Smart solutions to Nairobi traffic
A team of IBM experts assigned to Nairobi today provided a cohesive framework and roadmap to the city to improve the flow of road traffic and increase revenues from the transportation sector.
The recommendations complement Nairobi's considerable ongoing investment in underlying roadway infrastructure. They include making traffic information more readily available to citizens, motorists, police, policymakers and planners so that better transportation decisions can be made in the near and far term.
The blueprint presented by the IBM team also includes suggestions for using available technologies, including mobile phones, sensors and closed-circuit television, to more automatically pinpoint traffic issues. In the recommended plan, parking and licensing would also be digitized and automated -- streamlining bureaucratic processes and increasing citizen satisfaction. In addition, the plan prescribes enhanced collaboration between various transport bodies.
The IBM team, which performed several months of preparation before spending three weeks in local residence, studiedNairobi's transportation system as part of an IBM Smarter Cities Challenge grant valued at Sh33 million (USD400,000), announced in March of this year.
"A city is a system of systems. One key finding of the study is that technology could provide a relatively simple way of bringing together existing systems to streamline the city's transport sector and increase revenues for the government," said Tony Mwai, Country General Manager, IBM East Africa.
Despite impressive investments in building road networks, inefficiencies within the city's transport sector cost Nairobi an estimated Sh50 million per day, negating revenues and commercial benefits from otherwise significant road infrastructure, and limiting the region's economic growth.
"The government has made immense investments in infrastructure over the last 10 years but we are challenged by the fact that many departments within government are working in isolation and not collaborating," said Dr. Bitange Ndemo, Permanent Secretary in the Ministry of Information and Communications.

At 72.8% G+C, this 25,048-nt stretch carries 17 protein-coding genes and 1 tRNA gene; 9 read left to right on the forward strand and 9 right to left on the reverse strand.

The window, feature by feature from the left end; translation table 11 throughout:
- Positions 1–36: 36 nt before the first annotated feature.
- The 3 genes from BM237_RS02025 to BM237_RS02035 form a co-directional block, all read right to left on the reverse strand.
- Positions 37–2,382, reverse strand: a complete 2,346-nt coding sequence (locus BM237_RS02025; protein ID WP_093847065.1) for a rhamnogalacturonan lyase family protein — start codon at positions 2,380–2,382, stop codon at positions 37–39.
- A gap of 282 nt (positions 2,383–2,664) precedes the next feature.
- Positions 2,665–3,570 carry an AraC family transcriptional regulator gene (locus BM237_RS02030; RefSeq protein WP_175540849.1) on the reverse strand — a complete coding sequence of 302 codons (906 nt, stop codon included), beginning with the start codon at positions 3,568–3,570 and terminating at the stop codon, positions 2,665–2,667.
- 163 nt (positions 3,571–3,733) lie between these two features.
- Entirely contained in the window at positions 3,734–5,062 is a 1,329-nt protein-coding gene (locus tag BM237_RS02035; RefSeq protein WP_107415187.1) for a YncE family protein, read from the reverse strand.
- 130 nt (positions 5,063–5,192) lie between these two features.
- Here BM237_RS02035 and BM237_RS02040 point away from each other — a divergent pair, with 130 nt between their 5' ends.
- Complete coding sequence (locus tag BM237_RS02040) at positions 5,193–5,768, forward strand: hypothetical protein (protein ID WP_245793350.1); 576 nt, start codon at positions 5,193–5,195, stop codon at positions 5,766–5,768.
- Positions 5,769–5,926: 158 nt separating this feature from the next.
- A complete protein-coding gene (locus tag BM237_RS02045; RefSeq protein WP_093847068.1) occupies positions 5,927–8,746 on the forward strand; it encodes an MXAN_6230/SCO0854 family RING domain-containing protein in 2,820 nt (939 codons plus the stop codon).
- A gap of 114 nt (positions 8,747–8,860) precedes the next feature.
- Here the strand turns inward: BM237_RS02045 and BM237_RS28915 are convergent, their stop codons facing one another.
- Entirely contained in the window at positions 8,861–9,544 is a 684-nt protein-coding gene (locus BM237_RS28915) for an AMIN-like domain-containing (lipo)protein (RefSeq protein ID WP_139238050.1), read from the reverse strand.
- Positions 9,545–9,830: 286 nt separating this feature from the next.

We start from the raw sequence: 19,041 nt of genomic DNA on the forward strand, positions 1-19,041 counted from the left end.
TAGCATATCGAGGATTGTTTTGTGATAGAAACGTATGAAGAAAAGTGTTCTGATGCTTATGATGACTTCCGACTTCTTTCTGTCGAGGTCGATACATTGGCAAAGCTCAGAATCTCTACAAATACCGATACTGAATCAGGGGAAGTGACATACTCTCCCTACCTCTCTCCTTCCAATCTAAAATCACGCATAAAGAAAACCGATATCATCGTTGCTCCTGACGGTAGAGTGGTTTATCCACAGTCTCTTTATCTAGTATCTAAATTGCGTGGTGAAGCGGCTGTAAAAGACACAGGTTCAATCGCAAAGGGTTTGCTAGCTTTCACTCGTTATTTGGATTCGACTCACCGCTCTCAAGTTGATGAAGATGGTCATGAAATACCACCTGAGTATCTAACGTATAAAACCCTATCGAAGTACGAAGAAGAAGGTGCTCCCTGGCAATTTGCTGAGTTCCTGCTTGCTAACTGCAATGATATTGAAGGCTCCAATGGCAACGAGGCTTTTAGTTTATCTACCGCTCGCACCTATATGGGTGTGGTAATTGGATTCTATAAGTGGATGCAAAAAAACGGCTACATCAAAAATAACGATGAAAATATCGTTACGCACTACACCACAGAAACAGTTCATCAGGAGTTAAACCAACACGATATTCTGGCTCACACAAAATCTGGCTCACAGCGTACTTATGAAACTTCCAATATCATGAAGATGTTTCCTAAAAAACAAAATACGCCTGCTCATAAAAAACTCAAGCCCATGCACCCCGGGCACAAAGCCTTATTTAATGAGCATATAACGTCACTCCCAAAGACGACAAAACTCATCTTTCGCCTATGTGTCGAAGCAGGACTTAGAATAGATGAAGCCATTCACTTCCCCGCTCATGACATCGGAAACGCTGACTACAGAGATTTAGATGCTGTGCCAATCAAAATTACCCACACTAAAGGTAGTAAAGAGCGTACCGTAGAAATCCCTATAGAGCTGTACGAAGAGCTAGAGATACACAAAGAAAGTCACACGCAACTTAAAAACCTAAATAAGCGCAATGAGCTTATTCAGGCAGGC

"We will review these recommendations made by the IBM team with a view to fast-tracking them to help maintain Nairobi's position as a key regional economic hub," Dr. Ndemo said.
The team of IBM consultants recommended the creation of a cross-departmental Smarter Transportation Authority that would harness initiatives taking place across government agencies under a single unit.
This would allow for faster rollout of decongestion plans, enhancing revenue collection for government agencies and tightening enforcement of traffic rules.
In addition, the IBM consultants advised the development of a Smarter Transportation Platform with an intelligent operations command center, leveraging existing and new closed-circuit television networks that show vehicle, traffic and roadway conditions as events unfold.
Enabling stakeholders such as citizens and police to view these video feeds online would lead to a decrease in traffic congestion by allowing commuters to plan their trips accordingly and police to allocate manpower more efficiently.
Another suggestion was to integrate data from multiple sources, including mobile phone signals generated from citizens stuck in traffic jams, to pin-point traffic hot-spots. Analytics software could then be used to predict future flow issues, pushing the information needed to re-direct traffic to the intelligent operations center.
The team also suggested digitizing parking for the speed and ease of finding parking spaces, to minimize congestion and to reduce environmental impact as well as using mobile devices to empower traffic police to monitor and manage traffic offenders through an intelligent enforcement solution.
The team's findings follow the recent launch of an IBM research report titled "A Vision of a Smarter City: How Nairobi Can Lead the Way into a Prosperous and Sustainable Future," which highlights transportation, energy and public safety as three critical areas that the city must address in order to boost its economic competitiveness.
Nairobi beat 140 other cities around the world to become one of IBM's Smarter Cities Challenge winners in March. Launched in 2011, the IBM initiative is a three-year, 100-city USD50 million program and is IBM's single-largest philanthropic outreach.
Along with the deployment of a specialist team of expert consultants who focus on the city's primary challenge, IBM provides special assistance to each winning city on the use of City Forward (http://www.cityforward.org), a free online site IBM created with public policy experts. Citizens, elected officials and urban planners can use the site to explore trends and statistics in a visual and accessible way, which can be adapted for the examination of any number of urban issues -- leading to better decision making.
"Nairobi demonstrated a desire to set an example for other municipalities, an eagerness to collaborate with multiple stakeholders, and a strong commitment to consider implementing recommendations the city felt would be the most feasible and beneficial to its residents," said Stanley S. Litow, IBM vice president of Corporate Citizenship & Corporate Affairs, and President of IBM's Foundation.
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